Playing an old(er) piece


Even with all of the drama of this ongoing season (the Polar vortex! Thundersnow! Treated salt shortages! The Vortex again!) there have been some unexpected pleasures. Last week, I had the chance to play a piece that I hadn’t performed since December 1997 – Post hoc, ergo propter hoc, by Robert Ceely.  It’s a piece that was composed for me to play on my (then) new bass clarinet with-extension-down-to-low-C in 1989, and one that I played a lot in the late 80s around Boston on various new music concerts. Revisiting it for a concert arranged by Jason Belcher of solo works from the American Composers Alliance catalog, I discovered that a few things were really familiar, but a few phrases seemed quite different. So, I had to go back and rethink the piece some before putting the whole thing together again. It’s my favorite of Ceely’s pieces, and I think it holds up well lo these many years later. Even though you can tell that the score was notated with Professional Composer software.

Visiting the Ceelys in Boston before the New York concert, I brought along my bass and played the piece for Bob, showing off my iPad-footpedal combo for the page turns and all. (off topic – I was able to sort of help another performer with his iPad-ForScore deal in New Jersey earlier this month, when Blair McMillan played some of Davy’s etudes. Really, AirTurn manufacturers, everyone would be happier if they could tell when the footpedal was completed charged…)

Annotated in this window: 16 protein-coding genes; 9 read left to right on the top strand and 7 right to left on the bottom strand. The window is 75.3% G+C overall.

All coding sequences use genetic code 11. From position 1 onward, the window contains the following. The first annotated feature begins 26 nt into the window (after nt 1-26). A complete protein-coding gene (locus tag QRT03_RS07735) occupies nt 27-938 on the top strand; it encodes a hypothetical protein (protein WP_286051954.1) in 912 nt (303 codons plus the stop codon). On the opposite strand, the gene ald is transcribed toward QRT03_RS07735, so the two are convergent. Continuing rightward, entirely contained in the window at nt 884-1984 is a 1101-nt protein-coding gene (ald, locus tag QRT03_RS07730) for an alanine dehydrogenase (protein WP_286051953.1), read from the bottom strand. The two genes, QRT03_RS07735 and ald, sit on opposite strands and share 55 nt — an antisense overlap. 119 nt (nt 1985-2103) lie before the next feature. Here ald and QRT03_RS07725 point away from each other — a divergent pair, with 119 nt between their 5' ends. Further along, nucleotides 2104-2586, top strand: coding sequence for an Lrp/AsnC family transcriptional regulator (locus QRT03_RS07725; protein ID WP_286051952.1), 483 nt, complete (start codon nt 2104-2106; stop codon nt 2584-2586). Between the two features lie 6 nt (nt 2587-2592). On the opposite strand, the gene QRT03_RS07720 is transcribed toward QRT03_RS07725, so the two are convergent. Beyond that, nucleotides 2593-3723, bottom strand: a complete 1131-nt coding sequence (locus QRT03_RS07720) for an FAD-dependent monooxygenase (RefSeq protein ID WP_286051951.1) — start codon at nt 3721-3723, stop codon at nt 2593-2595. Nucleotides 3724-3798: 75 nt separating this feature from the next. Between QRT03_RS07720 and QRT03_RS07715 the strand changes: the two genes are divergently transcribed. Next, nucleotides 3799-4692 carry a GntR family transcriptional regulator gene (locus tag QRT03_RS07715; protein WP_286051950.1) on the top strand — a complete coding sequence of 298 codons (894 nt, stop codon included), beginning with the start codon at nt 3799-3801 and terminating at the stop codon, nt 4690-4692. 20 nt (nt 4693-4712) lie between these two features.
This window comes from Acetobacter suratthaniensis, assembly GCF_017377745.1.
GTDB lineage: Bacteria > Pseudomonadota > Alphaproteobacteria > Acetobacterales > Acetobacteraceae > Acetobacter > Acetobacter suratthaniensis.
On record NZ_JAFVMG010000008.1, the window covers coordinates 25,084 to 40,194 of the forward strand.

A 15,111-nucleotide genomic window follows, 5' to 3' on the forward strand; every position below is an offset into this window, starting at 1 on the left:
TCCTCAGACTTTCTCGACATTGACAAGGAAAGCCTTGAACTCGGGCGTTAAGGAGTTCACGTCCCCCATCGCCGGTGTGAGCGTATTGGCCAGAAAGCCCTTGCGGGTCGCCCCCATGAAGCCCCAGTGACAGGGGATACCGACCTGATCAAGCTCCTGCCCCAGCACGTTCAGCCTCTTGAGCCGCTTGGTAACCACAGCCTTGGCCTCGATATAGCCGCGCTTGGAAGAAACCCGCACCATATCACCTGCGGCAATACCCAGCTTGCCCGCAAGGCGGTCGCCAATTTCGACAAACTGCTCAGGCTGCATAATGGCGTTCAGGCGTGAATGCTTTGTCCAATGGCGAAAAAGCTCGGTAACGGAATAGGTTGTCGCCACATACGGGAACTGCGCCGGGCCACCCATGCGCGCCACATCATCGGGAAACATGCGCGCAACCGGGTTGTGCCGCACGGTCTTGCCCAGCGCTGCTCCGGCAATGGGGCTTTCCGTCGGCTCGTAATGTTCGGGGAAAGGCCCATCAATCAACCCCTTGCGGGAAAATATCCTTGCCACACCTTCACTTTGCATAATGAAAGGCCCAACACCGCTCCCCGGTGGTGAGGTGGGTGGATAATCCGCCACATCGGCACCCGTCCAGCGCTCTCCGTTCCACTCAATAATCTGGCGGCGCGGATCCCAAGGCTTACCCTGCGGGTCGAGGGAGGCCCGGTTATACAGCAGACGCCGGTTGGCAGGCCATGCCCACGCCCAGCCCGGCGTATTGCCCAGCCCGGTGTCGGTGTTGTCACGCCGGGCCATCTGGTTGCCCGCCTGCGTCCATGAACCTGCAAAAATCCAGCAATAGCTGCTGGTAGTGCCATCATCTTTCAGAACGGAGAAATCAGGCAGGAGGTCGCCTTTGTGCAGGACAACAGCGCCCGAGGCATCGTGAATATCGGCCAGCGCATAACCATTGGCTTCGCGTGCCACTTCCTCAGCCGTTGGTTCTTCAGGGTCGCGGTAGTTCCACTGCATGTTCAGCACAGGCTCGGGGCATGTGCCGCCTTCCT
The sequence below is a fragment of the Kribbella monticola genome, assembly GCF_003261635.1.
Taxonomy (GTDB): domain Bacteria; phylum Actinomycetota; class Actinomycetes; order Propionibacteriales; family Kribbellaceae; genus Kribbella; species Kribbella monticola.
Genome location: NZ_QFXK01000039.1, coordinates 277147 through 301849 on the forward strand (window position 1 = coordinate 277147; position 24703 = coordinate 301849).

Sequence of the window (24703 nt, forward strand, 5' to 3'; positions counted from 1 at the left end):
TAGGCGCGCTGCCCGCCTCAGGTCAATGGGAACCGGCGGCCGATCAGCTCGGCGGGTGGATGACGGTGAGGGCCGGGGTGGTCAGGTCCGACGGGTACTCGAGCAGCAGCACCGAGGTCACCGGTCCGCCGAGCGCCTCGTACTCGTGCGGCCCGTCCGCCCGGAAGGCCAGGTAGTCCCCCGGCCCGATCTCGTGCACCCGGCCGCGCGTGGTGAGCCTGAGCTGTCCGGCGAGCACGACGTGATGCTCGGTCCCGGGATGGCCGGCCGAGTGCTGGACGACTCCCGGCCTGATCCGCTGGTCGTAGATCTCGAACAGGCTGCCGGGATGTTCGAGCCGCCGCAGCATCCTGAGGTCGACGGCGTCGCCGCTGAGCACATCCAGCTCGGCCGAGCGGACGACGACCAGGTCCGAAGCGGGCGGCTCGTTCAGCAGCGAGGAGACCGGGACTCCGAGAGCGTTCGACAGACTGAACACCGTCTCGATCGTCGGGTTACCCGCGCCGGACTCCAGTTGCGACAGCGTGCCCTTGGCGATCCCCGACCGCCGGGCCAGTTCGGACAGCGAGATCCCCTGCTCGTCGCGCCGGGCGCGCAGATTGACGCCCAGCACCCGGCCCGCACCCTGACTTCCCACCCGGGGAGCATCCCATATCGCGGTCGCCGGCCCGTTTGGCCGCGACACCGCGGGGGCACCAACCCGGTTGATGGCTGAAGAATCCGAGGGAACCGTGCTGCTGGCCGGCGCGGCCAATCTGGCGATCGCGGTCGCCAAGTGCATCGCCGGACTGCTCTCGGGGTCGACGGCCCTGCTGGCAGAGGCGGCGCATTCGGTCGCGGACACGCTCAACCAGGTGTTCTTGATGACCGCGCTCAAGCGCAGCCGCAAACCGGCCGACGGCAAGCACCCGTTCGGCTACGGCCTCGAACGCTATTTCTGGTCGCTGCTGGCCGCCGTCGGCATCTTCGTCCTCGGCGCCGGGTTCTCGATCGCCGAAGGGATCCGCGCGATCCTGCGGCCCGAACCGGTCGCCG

When Ceely told me that I should play the piece “like a solo” I had to stop for a minute (I mean, it is a solo, what??) before I realized that he meant like a jazz solo. Which made sense, as a lot of the phrasing is focused on varied repetition, with a lot of syncopation built into the short fragments. In today’s bass clarinet rep, it probably comes across as conservative, since there’s not even one multiphonic or slap tongue to be heard. But it’s still sharp.

Ceely wanted to talk about other concerts around town, and movies that he should see, things that he could get to around town given his doctor’s permission. He still called me “Wieperson,” as he has done since 1984, and talked about eventually writing his autobiography Stairs of Sand. He wasn’t able to travel to NYC, but he did talk a bunch of people into attending in his stead, and many people came up to me afterwards saying how much they enjoyed the piece. And these were people that had to walk through sidewalks of slush and ice just to get to the venue, so that’s saying something.


Author: beth wiemann

Beth teaches composition and clarinet at the University of Maine in Orono, ME. She also spends time in Massachusetts with her husband, David Rakowski, and in her Subaru going back and forth on Routes 95 and 93.

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